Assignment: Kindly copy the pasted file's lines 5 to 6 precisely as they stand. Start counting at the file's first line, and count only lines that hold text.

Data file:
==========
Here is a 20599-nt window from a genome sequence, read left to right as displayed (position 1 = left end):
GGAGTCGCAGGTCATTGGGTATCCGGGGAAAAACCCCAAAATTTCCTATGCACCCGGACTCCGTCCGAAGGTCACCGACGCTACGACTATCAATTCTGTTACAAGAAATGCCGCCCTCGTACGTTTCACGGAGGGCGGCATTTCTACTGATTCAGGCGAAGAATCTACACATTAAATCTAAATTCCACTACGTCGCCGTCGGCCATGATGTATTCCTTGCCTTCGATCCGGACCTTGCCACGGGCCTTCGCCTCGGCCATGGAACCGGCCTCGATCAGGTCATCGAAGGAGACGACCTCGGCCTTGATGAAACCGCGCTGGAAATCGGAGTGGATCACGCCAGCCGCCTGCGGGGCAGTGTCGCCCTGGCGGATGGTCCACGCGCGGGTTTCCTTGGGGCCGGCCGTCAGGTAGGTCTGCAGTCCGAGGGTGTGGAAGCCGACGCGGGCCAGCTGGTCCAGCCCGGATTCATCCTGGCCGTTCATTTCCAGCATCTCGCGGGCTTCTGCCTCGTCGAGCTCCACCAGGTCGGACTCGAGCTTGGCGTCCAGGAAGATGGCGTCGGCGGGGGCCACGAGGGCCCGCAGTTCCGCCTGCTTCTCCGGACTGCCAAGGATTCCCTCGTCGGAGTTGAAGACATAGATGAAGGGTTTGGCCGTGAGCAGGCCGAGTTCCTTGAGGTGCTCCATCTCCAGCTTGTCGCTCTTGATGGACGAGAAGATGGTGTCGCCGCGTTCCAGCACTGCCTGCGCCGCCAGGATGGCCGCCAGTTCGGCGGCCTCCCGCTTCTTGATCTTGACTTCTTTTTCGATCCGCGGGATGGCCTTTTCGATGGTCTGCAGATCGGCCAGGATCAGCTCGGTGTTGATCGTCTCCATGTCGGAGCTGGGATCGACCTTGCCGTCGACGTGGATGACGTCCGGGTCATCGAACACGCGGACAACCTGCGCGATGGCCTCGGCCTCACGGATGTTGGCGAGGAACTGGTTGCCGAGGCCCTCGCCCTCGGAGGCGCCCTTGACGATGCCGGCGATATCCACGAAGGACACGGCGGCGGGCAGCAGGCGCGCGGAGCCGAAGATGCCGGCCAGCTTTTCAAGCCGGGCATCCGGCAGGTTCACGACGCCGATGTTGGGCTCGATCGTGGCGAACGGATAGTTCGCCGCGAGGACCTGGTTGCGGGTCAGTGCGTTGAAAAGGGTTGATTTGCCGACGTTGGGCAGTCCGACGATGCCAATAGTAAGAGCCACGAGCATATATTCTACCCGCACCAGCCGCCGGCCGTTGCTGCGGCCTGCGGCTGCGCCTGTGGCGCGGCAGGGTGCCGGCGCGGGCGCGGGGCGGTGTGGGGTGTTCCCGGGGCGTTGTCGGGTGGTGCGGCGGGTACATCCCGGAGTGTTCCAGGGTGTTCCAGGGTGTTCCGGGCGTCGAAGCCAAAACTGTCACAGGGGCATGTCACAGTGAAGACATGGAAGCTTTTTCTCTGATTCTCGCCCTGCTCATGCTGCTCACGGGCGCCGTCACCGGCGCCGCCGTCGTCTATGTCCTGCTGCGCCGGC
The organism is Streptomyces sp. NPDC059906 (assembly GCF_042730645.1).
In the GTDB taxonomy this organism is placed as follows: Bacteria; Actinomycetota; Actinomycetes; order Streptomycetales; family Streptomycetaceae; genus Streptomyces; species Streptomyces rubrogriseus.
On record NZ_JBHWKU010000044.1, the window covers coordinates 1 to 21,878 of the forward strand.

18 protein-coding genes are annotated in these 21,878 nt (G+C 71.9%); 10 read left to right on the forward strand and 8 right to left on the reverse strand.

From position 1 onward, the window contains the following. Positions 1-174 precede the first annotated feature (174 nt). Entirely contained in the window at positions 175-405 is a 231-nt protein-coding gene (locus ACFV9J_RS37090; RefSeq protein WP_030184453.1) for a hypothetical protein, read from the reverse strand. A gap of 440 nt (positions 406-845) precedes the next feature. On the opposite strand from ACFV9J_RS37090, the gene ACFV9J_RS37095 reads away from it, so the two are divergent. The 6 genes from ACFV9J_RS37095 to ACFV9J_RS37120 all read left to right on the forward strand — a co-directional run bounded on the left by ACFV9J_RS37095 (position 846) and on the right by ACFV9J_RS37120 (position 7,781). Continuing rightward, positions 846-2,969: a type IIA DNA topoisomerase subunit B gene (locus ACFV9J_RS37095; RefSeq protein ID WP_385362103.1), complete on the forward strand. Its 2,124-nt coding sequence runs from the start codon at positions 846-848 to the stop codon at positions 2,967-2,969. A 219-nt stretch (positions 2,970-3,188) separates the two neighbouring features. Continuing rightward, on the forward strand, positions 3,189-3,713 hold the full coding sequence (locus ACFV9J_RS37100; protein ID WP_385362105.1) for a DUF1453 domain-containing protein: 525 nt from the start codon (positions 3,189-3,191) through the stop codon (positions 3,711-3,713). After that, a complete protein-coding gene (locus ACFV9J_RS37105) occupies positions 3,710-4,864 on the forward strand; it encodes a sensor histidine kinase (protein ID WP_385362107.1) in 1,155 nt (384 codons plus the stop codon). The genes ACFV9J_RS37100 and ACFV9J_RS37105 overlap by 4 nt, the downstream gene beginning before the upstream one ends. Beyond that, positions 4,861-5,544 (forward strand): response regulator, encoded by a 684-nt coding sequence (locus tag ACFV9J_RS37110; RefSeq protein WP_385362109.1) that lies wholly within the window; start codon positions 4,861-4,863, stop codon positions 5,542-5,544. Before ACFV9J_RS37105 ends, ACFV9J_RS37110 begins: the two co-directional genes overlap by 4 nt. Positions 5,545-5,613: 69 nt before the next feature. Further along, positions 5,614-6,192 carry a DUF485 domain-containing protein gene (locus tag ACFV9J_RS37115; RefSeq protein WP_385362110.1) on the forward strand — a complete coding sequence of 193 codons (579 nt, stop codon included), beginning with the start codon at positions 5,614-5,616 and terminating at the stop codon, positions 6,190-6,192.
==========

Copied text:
On record NZ_JBHWKU010000044.1, the window covers coordinates 1 to 21,878 of the forward strand.

18 protein-coding genes are annotated in these 21,878 nt (G+C 71.9%); 10 read left to right on the forward strand and 8 right to left on the reverse strand.